The SVGAnnotation Package

Last Release: 0.93-1 (25 Jan 2012)

Paper on the SVGAnnotation package in the Journal of Statistical Software (JSS)
(HTML version Paper that provides the live examples interactively. And a separate version with just the figures without the narrative.)

This package is a proof-of-concept and illustration of how we can post-process the output of R's graphics from cairo's SVG generation. We can read the resulting plots back into R and make the plots interactive and dynamic in simple ways such as

and generally use SVG's rich facilities.

See some examples. These are best viewed using the Opera Web browser. Alternatively, use Firefox but the animations won't work. The stand-alone SVG viewer Batik can also be used.

In addition to rendering R plots, one can use SVG to create quite sophisticated interactive displays. There is an interesting collection of examples that combine SVG and ECMAscript at For example,

Additionally, there is a collection of JavaScript and SVG-based widgets.

This is a quite different approach from Tony Plate's RSVGTipDevice (which builds on Jake Luciani's RSvgDevice). Firstly, this uses R's interface to cairo for rendering. However, we could do the same high-level post-processing using RSVGTipDevice or RSvgDevice. But more importantly, we are identifying elements of the plots after R has created them. We do not have to set global variables for specifying tooltip text and then draw rectangles, circles, text, polygons, etc. Instead, we draw the plot as usual, and then we examine the result and enhance it. This means we can use any functionality in R for creating a plot without have to adapt it. The hard part is to identify the elements in the result. But for many common plots, this is not too difficult.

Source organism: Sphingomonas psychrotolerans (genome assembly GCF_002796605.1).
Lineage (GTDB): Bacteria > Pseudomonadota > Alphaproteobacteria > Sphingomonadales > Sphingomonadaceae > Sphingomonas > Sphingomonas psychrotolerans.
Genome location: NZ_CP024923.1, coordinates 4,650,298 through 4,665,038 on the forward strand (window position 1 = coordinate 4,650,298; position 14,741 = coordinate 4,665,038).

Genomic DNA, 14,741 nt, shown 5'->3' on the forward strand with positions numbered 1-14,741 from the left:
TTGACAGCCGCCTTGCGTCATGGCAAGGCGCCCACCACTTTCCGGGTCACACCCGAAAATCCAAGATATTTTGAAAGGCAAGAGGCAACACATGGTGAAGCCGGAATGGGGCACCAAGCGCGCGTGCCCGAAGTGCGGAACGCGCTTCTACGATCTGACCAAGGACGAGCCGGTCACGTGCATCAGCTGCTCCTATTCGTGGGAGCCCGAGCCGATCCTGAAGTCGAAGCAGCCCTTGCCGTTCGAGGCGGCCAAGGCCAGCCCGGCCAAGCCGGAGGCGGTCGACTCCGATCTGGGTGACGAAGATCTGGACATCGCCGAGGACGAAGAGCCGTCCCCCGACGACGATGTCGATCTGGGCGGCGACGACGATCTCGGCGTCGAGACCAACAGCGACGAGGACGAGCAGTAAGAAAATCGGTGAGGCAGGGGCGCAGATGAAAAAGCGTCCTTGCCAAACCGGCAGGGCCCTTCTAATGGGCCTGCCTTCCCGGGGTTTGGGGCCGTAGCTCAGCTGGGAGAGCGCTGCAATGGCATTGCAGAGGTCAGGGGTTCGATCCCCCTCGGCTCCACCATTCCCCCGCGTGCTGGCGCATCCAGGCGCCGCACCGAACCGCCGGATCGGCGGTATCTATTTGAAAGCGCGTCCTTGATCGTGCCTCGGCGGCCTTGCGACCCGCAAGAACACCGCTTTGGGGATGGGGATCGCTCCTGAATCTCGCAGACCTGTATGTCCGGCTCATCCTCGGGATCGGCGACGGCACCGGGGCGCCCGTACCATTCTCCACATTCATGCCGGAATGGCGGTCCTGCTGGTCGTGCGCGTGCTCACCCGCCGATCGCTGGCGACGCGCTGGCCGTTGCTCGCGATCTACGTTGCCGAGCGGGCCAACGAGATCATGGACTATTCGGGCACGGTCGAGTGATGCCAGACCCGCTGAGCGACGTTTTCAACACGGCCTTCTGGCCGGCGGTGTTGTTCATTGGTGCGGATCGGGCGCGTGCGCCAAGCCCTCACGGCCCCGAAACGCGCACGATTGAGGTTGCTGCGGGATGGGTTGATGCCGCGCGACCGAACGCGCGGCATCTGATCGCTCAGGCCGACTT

This is part of a book Deb Nolan and I are writing on Web Technologies for statistics and R. We are also working on visualization via

and presenting dynamic interactive results via Open Office XML using Microsoft Office, K Office, Open Office, etc. The mindset is that we as a field have a lot of opportunity to move to richer, more interactive and dynamic visualization methods not just for data analysis, but also presentation of the results.


Here is a detailed description of an approach to associating elements in SVG and an R plot for the heatmap() function.

Duncan Temple Lang <>
Last modified: Wed Jan 25 15:54:28 PST 2012